As part of its Digital Health Innovation Action Plan, the FDA created a Pre-Cert pilot program for eligible digital health developers that demonstrate a culture of quality and organizational excellence based on objective criteria—for example, excelling in software design, development, and testing. The pilot intends to look “first at the software developer or digital health technology developer, not the product.”77
The idea behind this is to allow the FDA to accelerate time to market for lower-risk health products and focus its resources on those posing greater potential risks to patients. Precertified developers could market lower-risk devices without additional FDA review, or with a simpler premarket review.
But precertification is just one part of the model; the FDA intends to monitor the performance of these companies continuously, with real-world data. Scorecards and corresponding Pre-Cert levels could go up or down based on performance and effectiveness data. If scores fall below a defined threshold, the organization might lose certain benefits, such as expedited reviews for less-risky products or eligibility for Pre-Cert status until it can resolve any product issues through a new assessment.78
Align regulation nationally and internationally by engaging a broader set of players across the ecosystem
A recent global survey of more than 250 experts and leaders of financial institutions indicated that regulatory divergence—inconsistent regulations across different nations—costs financial institutions from 5 percent to 10 percent of their annual revenue. The patchwork of international financial regulations costs the global economy $780 billion annually.79
As the digital economy expands, with new business models, technologies, products, and services, regulators around the world can benefit from collaborative approaches such as co-regulation, self-regulation, and international coordination. Through multi-stakeholder meetings that produce concrete policy guidance and voluntary standards, regulators and firms as well as other interested parties can be engaged in the process.
This ecosystem approach—when multiple regulators from different nations collaborate with one other and with those being regulated—can encourage innovation while protecting consumers from potential fraud or safety concerns. In this approach, private, standard-setting bodies and self-regulatory organizations also have key roles to play in facilitating collaboration between innovators and regulators.
The fintech space has shown glimpses of regulatory convergence (see figure 6). For example, Singapore has signed 16 agreements with entities in 15 different countries. These agreements include information exchanges with other nations’ regulators and regulated businesses, referrals of firms attempting to enter a regulatory partner’s nation, and guidance for companies on the regulations of nations they wish to enter.80 Such agreements could lead to standard frameworks and guidelines across nations.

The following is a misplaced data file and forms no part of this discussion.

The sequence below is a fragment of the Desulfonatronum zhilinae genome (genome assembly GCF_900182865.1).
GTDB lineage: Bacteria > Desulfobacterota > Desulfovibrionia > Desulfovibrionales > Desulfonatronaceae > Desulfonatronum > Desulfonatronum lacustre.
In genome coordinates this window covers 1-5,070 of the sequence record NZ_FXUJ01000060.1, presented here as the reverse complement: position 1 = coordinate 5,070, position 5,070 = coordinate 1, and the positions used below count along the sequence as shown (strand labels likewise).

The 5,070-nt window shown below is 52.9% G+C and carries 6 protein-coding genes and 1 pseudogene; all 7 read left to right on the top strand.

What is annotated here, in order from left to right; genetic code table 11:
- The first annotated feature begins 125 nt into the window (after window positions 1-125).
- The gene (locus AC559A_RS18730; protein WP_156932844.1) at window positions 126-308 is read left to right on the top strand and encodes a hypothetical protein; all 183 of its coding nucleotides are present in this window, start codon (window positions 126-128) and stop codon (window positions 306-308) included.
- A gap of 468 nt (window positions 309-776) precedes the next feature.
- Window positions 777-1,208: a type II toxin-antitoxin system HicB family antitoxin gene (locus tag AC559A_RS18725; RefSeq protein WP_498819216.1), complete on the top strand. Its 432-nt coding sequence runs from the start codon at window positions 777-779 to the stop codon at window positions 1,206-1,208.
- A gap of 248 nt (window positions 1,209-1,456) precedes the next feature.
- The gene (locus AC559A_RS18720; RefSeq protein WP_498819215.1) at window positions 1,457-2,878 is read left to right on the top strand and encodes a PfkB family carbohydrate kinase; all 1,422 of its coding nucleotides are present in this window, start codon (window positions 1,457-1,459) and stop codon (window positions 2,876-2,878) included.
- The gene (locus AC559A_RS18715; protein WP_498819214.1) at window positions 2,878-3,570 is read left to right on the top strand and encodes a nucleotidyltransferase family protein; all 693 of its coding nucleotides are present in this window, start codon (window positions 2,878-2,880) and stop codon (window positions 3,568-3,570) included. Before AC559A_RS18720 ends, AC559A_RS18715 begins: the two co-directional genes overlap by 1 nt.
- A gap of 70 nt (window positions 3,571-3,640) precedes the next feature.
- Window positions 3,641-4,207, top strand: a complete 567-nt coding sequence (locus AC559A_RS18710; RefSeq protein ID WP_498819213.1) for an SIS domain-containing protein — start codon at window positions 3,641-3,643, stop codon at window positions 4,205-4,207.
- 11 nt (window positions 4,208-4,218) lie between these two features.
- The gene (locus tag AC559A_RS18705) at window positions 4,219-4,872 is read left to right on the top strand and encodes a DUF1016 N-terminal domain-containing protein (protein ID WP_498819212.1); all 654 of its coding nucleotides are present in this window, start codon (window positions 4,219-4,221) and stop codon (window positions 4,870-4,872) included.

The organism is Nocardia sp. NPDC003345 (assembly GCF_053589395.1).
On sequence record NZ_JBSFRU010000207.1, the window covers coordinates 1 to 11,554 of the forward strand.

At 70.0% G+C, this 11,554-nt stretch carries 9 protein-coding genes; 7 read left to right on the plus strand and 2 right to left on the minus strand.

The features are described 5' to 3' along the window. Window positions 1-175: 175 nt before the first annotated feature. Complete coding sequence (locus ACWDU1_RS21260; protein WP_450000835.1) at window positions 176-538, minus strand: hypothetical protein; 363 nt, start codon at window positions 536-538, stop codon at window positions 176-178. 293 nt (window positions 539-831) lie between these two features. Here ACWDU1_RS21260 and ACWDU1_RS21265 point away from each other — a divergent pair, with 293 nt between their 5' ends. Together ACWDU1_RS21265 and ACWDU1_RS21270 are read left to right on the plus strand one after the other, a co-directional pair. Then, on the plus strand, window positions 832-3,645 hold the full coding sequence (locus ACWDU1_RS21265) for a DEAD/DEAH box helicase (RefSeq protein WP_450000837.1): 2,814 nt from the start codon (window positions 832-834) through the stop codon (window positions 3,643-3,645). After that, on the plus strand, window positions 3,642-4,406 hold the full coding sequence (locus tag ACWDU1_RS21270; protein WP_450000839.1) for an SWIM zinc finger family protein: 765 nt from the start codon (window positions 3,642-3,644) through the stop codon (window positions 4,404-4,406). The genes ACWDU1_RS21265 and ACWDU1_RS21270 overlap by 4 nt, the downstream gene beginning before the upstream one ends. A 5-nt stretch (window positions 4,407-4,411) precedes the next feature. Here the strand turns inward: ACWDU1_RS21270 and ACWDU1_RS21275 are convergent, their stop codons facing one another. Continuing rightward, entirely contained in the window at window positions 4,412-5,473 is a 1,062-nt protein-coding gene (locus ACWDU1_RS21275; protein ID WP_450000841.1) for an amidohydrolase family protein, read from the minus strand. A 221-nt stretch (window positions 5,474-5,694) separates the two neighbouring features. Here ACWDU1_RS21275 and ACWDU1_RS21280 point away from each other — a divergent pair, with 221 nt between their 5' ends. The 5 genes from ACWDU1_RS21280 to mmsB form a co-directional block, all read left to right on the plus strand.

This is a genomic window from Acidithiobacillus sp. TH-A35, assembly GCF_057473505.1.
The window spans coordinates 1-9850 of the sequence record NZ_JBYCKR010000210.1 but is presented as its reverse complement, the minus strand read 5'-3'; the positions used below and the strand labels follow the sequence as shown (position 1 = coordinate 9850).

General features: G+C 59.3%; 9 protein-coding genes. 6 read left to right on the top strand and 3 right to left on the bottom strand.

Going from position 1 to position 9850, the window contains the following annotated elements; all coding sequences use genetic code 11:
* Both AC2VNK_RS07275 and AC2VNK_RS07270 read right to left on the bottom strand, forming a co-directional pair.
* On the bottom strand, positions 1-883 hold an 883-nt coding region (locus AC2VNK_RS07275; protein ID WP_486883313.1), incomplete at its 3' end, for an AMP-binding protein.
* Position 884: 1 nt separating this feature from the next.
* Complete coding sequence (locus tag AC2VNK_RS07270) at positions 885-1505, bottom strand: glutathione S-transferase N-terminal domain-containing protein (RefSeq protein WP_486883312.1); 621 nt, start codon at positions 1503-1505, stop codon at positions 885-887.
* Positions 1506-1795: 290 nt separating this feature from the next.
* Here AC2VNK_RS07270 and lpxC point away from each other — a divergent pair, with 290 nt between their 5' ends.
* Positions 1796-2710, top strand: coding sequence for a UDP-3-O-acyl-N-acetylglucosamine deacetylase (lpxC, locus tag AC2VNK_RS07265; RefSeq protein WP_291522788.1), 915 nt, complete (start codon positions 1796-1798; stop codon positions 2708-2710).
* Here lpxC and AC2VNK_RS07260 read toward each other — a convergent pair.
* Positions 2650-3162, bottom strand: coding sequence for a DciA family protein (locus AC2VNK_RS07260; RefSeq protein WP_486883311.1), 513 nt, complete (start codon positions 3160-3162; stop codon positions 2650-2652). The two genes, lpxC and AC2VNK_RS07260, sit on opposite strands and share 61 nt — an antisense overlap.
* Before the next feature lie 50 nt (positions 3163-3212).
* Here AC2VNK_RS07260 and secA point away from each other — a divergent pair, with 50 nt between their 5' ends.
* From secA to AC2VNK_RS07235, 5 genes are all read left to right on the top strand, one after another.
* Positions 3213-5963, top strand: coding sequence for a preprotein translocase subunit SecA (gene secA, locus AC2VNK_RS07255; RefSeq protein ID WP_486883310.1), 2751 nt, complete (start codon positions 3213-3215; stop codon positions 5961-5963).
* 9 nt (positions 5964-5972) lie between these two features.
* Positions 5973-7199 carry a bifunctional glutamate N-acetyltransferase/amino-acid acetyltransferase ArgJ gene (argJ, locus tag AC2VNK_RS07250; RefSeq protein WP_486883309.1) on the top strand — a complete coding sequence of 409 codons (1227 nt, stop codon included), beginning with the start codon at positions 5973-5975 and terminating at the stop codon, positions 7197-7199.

Global and regional institutions can play a key role in facilitating these cross-border agreements. The Asia-Pacific Economic Cooperation, for example, enables cross-border data flow among its members through a set of principles and guidelines designed to establish cross-border privacy protections while avoiding barriers to information flows. Businesses agree to follow the privacy rules; independent entities monitor and hold the companies accountable for privacy breaches.81
In certain instances, regulators can benefit from working directly with businesses, innovators, and other players to define rules for emerging technologies. For example, the internet’s decentralized, global structure defied regulatory logic and demanded a new framework to address its revolutionary nature.
In 1997, after considering various regulatory approaches to internet governance, the Clinton Administration released a set of principles called The framework for global electronic commerce to guide the development of digital communications technologies. The framework outlined a number of general principles to guide the government’s treatment of cyberspace and forestall aggressive regulatory action. Among these:
Taken together, these principles establish a de facto regulatory structure that sidesteps the traditional process for promulgating new rules in favor of a system of co-regulation and multi-stakeholder engagements. Such systems can help induce constructive dialogue among various stakeholders who might otherwise be less amenable to compromise.
For technological innovation, regulation can be catalytic—or a hindrance. As emerging technologies evolve, regulators from around the world are rethinking their approaches, adopting models that are agile, iterative, and collaborative to face the challenges posed by emerging technologies and the fourth Industrial Revolution. To promote innovation, regulators are also moving toward creating outcome-based regulations and testing new models in sandboxes. The principles outlined in this paper can help regulators balance consumer protection and innovation effectively. This is the first study in our series on the future of regulation. Look for our additional papers in the months and years ahead.